A bad solution would be for the organization to publish a Directory with keys of functions for people outside to communicate with.   This gets around a few problems in the ugly solution, like reducing the amount of information that gets published and reducing the amount that has to be protected since people change a lot faster than job functions.   But it now means that lots of people inside the organization have to have the keys to be able to read information sent to that function or there has to be some kind of administration system that converts from one privacy key to another.   That has to be heavily protected because it will store lots of keys that have to be kept out of the hands of hackers and internal staff.
A good solution could be developed based upon some published work by Clifford Cocks, about schemes for predicting public privacy keys.
An overview of the Clifford Cocks scheme
The name Clifford Cocks may not be immediately familiar to people outside the rather close community of cryptographers, but he is now credited as being the original inventor of asymmetric cryptography (schemes using two different keys), but since he was then (and still is) employed by the British national security agency GCHQ, his original work was not published because it was considered a national secret.
In the last couple of years he published a paper on a method for being able to predict the public privacy key of a recipient from published information referred to as ID-PKC.   The mathematically inclined may like to look at the technical aspects of the scheme, which were published on the CESG web site www.cesg.gov.uk.   (CESG or Communications- Electronic Security Group is the public facing arm of the British national security agency.)
The attractions of the scheme are considerable.   It is possible to have a scheme which incorporates the date as one of its fields, as well as a function and the formal name of the organization being addressed.  It is also possible to only issue the matching private key when it is required.
This is a stunning combination of capabilities for PKI.   It gets around several problems that are otherwise quite difficult to solve.
If you incorporate the date then corporate privacy keys can be made self-updating without having any of the complications created by using Directory for rapidly changing keys.   The scheme also means that a private privacy key only needs to be generated when it is required, it does not actually have to be stored all the time.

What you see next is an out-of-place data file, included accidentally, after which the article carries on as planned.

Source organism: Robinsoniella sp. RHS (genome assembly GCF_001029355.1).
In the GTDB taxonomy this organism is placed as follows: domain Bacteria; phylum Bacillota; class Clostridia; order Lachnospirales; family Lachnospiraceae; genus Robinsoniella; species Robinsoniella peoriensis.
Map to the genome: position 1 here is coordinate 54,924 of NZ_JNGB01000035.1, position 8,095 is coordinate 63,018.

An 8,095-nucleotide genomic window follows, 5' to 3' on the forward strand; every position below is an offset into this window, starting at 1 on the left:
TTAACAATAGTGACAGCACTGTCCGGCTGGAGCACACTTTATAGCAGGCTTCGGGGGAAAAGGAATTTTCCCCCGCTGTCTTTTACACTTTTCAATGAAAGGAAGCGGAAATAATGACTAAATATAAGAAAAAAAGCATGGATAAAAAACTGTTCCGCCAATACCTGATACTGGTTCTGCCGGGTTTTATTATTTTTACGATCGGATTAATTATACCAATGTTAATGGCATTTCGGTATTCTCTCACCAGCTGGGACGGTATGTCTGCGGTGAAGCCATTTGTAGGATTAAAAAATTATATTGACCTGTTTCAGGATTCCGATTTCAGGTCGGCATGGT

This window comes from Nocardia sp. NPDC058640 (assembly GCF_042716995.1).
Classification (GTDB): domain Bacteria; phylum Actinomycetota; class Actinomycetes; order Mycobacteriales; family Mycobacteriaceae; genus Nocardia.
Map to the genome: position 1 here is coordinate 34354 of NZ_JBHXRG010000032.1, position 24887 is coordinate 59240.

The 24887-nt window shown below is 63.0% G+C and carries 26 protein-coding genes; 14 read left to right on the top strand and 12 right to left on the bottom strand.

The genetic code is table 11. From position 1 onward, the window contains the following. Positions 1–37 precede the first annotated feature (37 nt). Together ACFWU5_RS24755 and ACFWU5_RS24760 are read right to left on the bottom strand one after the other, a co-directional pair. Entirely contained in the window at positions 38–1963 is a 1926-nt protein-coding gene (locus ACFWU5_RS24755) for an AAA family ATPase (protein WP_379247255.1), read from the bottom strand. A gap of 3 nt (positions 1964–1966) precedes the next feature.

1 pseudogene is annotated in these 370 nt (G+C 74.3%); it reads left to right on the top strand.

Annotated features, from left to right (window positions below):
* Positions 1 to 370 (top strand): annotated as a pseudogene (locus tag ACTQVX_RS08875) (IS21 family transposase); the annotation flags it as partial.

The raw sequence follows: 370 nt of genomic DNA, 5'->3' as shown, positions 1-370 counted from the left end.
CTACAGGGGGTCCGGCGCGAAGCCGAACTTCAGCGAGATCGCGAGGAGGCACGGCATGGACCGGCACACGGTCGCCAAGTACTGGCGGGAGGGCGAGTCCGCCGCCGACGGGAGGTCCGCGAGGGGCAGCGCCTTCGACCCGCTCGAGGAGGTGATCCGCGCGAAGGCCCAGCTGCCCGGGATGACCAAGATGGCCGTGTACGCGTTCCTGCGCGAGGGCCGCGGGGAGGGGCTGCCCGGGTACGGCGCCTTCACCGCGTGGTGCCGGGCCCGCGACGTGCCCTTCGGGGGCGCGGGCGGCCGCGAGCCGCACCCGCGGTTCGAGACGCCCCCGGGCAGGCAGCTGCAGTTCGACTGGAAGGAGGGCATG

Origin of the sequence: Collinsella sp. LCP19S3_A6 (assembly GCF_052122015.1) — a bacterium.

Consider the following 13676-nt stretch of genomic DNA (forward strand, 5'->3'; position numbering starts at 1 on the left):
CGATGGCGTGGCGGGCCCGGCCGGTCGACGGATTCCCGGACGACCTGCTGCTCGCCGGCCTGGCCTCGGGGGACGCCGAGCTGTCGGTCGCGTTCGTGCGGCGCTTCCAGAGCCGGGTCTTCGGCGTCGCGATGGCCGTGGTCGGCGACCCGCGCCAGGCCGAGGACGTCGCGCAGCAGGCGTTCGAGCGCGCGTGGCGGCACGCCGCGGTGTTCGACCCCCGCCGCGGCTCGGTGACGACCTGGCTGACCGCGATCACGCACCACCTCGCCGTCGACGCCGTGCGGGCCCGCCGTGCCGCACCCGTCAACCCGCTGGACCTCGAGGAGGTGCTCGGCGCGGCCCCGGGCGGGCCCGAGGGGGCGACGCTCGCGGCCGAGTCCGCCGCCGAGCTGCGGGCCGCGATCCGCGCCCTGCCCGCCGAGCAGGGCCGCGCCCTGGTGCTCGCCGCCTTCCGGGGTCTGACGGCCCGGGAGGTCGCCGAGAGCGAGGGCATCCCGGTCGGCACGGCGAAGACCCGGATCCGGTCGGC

The public details of the scheme the corporate is using may be digitally signed so that external users can be certain the information they are using to generate the public privacy key is right.
It can also be made available to anyone inside the corporation who needs it rather than being personal to an individual. And since the value changes by the day no-one inside the corporation can compromise a significant amount of information if they do get access to a key when they should not.   Even more importantly you can always get a copy of the key at a later date if it becomes necessary, so keys cannot be 'lost' if an individual leaves.
From the outsider's point of view there are many good features for such an approach also.   There is no need to find the name of an individual in the organization before you can send something in confidence.   There is no concern about the 'wrong'people being able to read the information, or of having to maintain a catalogue of keys of all the people who might need to be able to read what is being sent.   The sender can also send the information they used when generating the privacy public key because the scheme is not compromised by doing that.   This helps if for any reason the data they used for predicting the privacy key was incorrect (perhaps they chose the wrong organizational function).
Public key cryptography is not restricted to a single approach of having to generate a pair of related keys simultaneously.   Other schemes are mathematically possible, and such schemes offer important facilities that may be used to simplify some practical difficulties encountered when trying to implement schemes based solely on the RSA/DSA approach.   There are no technical reasons why such schemes should not co-exist, and they may in fact be required when dealing with governmental bodies and others that have a need to work through functional titles rather than personal identities.